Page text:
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Re: Discussing Client Sessions

From: Phillip Hallam-Baker <hallam@gmail.com>
Date: Sun, 22 Jul 2012 23:35:22 -0400
Message-ID: <CAMm+LwiQpCfZ9jXF+4ckYZ=4TD=wXzsOGTkfCtiNexhWZNnNGQ@mail.gmail.com>
To: Mark Nottingham <mnot@mnot.net>
Cc: Willy Tarreau <w@1wt.eu>, HTTP Working Group <ietf-http-wg@w3.org>
On Sun, Jul 22, 2012 at 8:15 PM, Mark Nottingham <mnot@mnot.net> wrote:

I see session ids as a form of authentication actually, or rather I
think the same technology can fill both needs.

Authentication is actually 3 separate issues:

1) Account establishment (create 'alice')/Federated binding (validate
2) Initial Authentication: Is 'alice' initiating this session?
3) Re-Authentication: Is this message part of an active session?

I think that (1) is a can of worms so lets leave it to one side for the moment.

A client established unlinkable identifier is a very strong way to address (2).
A server pushed token (aka ticket) and shared secret is a very strong
way to address (3).

I don't think we need to discuss how to do the session id as a
separate issue, it will drop out of almost any authentication scheme.
We just need to bear in mind this particular use case when we are
designing the authentication scheme for two reasons. First it seems
like a reasonable use case, second it is a use case that people are
likely to attempt to force the systems to support even if we don't
explicitly intend it to be supported.

> HI Willy,
> On 21/07/2012, at 3:23 PM, Willy Tarreau wrote:
>> On Sat, Jul 21, 2012 at 10:17:53AM +1000, Mark Nottingham wrote:
>>> There's been a lot of discussion about client-initiated session identifiers
>>> on list lately.
>>> This is interesting, and perhaps important work, but it's squarely outside of
>>> our *current* scope of work.
>>> I'd encourage the folks who are interested in it to work on a proposal (or
>>> three) in the form of Internet-Drafts; we can then spend some time discussing
>>> them, before figuring out what to do about it. As it is, the on-list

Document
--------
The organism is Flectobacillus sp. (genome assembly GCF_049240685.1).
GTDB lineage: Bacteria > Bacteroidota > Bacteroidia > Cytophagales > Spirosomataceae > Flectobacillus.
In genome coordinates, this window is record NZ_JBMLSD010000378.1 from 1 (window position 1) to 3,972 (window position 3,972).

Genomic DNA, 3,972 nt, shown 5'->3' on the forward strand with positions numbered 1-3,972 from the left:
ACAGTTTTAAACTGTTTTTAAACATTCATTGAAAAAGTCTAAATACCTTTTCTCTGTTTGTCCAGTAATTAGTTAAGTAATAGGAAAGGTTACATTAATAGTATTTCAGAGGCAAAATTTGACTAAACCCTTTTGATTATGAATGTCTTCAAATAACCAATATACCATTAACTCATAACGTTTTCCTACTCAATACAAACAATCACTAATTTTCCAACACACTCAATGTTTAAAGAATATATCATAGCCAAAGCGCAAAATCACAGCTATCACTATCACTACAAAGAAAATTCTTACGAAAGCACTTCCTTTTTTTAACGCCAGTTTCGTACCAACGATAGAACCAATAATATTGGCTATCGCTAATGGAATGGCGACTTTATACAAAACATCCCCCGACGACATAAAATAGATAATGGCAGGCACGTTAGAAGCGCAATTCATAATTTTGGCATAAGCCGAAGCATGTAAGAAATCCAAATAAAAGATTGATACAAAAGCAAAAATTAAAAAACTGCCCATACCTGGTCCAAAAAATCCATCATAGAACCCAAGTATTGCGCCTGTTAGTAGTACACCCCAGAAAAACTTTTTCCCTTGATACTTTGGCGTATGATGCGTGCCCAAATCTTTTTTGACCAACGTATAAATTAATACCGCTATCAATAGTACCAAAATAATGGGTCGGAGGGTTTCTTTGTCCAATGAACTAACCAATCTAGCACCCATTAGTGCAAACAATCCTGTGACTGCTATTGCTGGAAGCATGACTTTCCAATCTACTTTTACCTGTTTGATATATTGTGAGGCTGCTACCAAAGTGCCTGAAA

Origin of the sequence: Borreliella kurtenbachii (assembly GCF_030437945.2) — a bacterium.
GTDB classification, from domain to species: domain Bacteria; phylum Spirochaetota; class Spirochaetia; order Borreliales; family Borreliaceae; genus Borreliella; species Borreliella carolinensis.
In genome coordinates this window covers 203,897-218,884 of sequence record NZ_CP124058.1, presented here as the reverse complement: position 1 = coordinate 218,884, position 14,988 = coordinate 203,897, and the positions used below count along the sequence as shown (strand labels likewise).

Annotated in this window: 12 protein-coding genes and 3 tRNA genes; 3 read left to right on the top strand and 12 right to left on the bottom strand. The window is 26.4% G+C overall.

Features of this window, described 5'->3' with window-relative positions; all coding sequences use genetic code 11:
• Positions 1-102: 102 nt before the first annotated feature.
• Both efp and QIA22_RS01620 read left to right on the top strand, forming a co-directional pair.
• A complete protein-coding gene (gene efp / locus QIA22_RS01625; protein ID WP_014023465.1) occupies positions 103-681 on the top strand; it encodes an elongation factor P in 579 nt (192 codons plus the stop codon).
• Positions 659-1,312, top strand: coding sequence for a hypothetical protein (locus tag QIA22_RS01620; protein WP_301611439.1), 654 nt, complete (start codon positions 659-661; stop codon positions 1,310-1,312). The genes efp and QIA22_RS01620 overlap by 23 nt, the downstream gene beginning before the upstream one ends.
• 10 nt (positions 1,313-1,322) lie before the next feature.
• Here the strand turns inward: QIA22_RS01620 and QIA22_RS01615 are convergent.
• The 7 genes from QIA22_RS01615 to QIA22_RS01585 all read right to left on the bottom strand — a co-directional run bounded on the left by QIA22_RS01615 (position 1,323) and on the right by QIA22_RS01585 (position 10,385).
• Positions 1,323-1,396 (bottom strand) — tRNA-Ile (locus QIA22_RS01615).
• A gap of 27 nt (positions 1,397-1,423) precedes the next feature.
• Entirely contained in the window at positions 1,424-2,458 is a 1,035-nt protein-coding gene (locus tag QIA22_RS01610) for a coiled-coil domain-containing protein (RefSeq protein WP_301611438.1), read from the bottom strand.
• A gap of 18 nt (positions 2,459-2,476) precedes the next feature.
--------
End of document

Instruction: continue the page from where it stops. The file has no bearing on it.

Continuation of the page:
>>> discussion is getting somewhat circular.
>> Mark,
>> a draft is something appropriate when ideas are already in shape. Designing
>> while writing a draft and without other participants' ideas and feedback is
>> a very hard task (and not always efficient). Some discussions with the people
>> on the list help figure out what ideas are wrong because the people with
>> knowledge and experience are here.
> That's great, and normally I'd be much more willing to let this conversation run its course.
> However, we had more than sixty messages in a handful of days. Right now, the Working Group is supposed to be concentrating on selecting a starting point for further work, as well as discussing the authentication proposals, and I don't want people to be distracted / arguing about this going into next week's meeting.
> I'm not saying this isn't a valuable -- and potentially promising -- conversation. I just want to see it pause.
>> Granted this can look like pollution compared to the scope of reviewing
>> draft-20 and expressing support for 2.0 drafts, but if the participants
>> silently work in their garage on a draft, they won't work on the current
>> scope either and they'll come up with solutions which only reflect their
>> own use.
>> Maybe instead we should be strict on selecting the subjects of e-mails so
>> that it's easier to skip the undesired threads and limit pollution ?
> It's quite likely we'll be doing that in the future, yes. Right now, however, it's mostly a timing issue.
> Thanks,
> --
> Mark Nottingham
> http://www.mnot.net/

Website: http://hallambaker.com/
Received on Monday, 23 July 2012 03:35:49 UTC

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